Importance of Interior for Room Acoustics - Getting Your Room to Sound Awesome
By Chloe Taylor
Many people tend to overlook the importance of internal acoustics in assembling a perfect living environment. The focus is put on the art of painting a visual landscape, and there is nothing wrong with that. However, indulging all senses is the ultimate reward for those who turn to jazzing their home up and face the music. You would not have to tickle the ivories, but make some small, inexpensive adjustments.
In the air
Sound originates from the vibrations in the air and other materials. Sound waves move about freely through open air, but closed environments are a different story. We are all used to some cacophony in our homes, and an uneven frequency response. These sounds drum into people’s heads, affecting their mood and psyche. They are particularly important in work or learning areas, because these processes are closely tied with the aural communication.
All that jazz
Home recording is about the flow of airborne sounds and how they interact with surfaces and objects. Normally, many sound reflections occur at the walls and household objects before the sound wave escapes below out hearing threshold. It is within your power to control these reflections. However, to pull it off, you must first understand what in god’s name is happening in that invisible world of sounds. Well, the good news is there are only three possible scenarios: Sound energy can scatter, reflect or be absorbed by the surface.
Laws of reflection
All these processes are of the utmost importance, and most of the objects include all three to varying degrees. Due to its softness and shape, a sofa produces scattering and absorption. On the other hand, something like a flat glass surface is an example of pure reflection. The third case is a rug, a warm and fuzzy object. Its basic characteristics make it an outstanding, versatile sound absorber, which is on par with specialized acoustic materials. So, to do some fine tuning, you need to access the room’s acoustic properties.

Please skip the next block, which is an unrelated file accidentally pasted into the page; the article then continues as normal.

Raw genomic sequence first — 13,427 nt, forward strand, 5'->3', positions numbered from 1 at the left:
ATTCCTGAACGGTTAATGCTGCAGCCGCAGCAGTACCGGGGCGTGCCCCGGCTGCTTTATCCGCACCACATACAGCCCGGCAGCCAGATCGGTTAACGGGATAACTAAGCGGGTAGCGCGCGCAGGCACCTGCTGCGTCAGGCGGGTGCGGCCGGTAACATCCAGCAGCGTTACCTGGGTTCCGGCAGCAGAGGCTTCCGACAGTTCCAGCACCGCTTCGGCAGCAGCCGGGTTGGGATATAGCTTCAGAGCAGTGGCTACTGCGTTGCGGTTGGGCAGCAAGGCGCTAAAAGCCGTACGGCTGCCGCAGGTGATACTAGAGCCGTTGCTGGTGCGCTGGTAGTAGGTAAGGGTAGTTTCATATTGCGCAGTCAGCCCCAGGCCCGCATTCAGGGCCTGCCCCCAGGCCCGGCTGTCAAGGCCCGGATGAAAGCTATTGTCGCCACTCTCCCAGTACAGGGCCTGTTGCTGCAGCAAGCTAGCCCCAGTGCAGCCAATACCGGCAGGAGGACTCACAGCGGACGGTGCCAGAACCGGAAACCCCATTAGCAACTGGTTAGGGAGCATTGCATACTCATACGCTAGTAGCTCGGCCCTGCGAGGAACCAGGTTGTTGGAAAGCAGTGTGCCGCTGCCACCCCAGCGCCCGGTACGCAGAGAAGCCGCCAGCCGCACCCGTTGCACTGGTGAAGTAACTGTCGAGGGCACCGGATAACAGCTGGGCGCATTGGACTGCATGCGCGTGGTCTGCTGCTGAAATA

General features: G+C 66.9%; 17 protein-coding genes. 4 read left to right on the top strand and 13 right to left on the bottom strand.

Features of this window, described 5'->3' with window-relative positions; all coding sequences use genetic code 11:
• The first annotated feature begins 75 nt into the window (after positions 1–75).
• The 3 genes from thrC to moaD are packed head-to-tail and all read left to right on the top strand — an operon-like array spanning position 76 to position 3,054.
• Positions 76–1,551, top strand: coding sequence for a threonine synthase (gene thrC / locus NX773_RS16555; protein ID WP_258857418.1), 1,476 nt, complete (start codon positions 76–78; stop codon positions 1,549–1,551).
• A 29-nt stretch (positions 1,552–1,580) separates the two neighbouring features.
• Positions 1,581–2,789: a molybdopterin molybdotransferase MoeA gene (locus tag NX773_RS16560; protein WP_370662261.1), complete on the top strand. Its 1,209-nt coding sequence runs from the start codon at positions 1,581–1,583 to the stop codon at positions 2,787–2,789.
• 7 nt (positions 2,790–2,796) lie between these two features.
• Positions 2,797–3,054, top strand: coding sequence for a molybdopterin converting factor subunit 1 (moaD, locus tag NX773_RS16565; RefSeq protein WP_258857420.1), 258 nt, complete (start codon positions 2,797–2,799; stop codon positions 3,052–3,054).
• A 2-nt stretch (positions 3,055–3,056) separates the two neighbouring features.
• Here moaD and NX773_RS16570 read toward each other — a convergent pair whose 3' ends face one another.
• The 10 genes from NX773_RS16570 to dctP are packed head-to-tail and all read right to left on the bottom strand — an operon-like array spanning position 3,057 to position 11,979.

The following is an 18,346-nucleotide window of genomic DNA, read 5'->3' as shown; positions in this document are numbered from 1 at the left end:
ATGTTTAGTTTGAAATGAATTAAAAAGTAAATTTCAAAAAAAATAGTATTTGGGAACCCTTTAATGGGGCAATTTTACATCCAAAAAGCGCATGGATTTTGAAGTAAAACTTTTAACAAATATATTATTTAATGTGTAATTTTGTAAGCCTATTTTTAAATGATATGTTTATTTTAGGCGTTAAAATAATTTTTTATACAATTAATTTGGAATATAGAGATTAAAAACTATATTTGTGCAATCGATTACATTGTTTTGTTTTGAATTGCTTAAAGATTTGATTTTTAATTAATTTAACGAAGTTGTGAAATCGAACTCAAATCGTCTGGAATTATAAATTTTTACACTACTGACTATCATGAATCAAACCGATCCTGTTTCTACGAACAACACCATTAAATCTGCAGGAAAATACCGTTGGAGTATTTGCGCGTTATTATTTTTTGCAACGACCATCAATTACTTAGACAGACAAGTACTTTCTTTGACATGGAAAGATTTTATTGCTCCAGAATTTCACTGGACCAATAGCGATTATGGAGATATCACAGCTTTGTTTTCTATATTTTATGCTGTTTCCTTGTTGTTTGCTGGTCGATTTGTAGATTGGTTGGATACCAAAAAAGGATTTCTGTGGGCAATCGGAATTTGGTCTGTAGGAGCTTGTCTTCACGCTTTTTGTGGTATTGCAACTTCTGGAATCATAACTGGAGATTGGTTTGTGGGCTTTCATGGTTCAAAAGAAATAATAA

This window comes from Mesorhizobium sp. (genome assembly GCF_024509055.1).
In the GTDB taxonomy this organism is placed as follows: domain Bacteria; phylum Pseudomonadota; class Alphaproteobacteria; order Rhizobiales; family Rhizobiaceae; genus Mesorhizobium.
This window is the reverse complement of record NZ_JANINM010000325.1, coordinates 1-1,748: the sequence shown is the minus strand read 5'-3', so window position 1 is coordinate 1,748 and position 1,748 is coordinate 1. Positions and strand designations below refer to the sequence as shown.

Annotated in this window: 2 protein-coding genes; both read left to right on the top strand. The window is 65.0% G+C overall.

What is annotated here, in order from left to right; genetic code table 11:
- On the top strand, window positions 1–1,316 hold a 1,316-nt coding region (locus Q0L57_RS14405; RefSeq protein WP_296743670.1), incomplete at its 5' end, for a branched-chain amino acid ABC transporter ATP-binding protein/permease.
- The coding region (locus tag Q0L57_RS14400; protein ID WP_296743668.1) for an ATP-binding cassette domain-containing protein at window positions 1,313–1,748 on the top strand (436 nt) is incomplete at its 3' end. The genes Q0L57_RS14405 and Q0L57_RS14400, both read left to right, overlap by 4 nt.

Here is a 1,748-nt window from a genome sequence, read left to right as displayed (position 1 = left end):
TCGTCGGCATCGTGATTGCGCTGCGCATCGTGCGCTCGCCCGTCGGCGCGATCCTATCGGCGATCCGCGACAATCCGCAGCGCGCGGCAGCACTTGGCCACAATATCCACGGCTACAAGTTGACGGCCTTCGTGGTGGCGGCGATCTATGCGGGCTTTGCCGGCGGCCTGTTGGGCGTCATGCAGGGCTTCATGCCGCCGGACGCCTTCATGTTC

It is a tough call to predict the propagation of sound, but there are some tricks to figure out how the room holds up on the scale. For example, walk around the room and clap your hand as loud as you can. Listen to the reverberations closely. If you hear a pleasant reverb, not a harsh metallic sound, everything is in order. You can assemble your home theater in the room, or even record music there. If nothing else, it will be a great place to chill out and melt your stress away.
Now, if the result is closer to the metallic ringing, you need to do some “drying”. Foam and mineral wool are excellent if you need materials that soak in the sound on the walls. Every new addition should make the annoying sound less prominent. Just note that the purpose is not to kill all the reverberations, but to restore the natural balance. For that, you also need sound diffusion, which is most efficiently achieved by multi-faceted surfaces. They often include materials like wood or plastic which enhance the quality of sound.
The sound of silence
Since sound waves always find a way around the barriers, try to fill the gaps and holes. Those who want to minimize the level of sound that passes through walls turn to upgrading insulation. However, unless you have sensitive neighbors, your focus should be on the sound reflections within the room. Finally, remember that good room acoustics are almost unnoticeable, and that they must support the activities in the certain room. There is no such thing as a one-size-fits-all solution, only steps taking you closer to the sound haven.
Do not make the mistake of underestimating the value of acoustic treatment. A sonically comforting space enables you to open your senses and embrace the spellbinding symphony around you. What matters the most is our perception. It can be faulty, though, so mind the physics as well. Do some planning, budgeting and shopping before pulling it all together. Make your home sing a different tune, one that always welcomes and snuggles you and your family.
Chloe is an art historian, recreational ballet dancer and a contributor at smoothdecorator.com. She is passionate about photography, dancing and music. Her biggest dream is to travel the whole world with her husband and take stunning photographs of beautiful places. She also enjoys learning and writing about home design, since she is crazy about aesthetics. You can find Chloe on Facebook, Twitter, and Google+.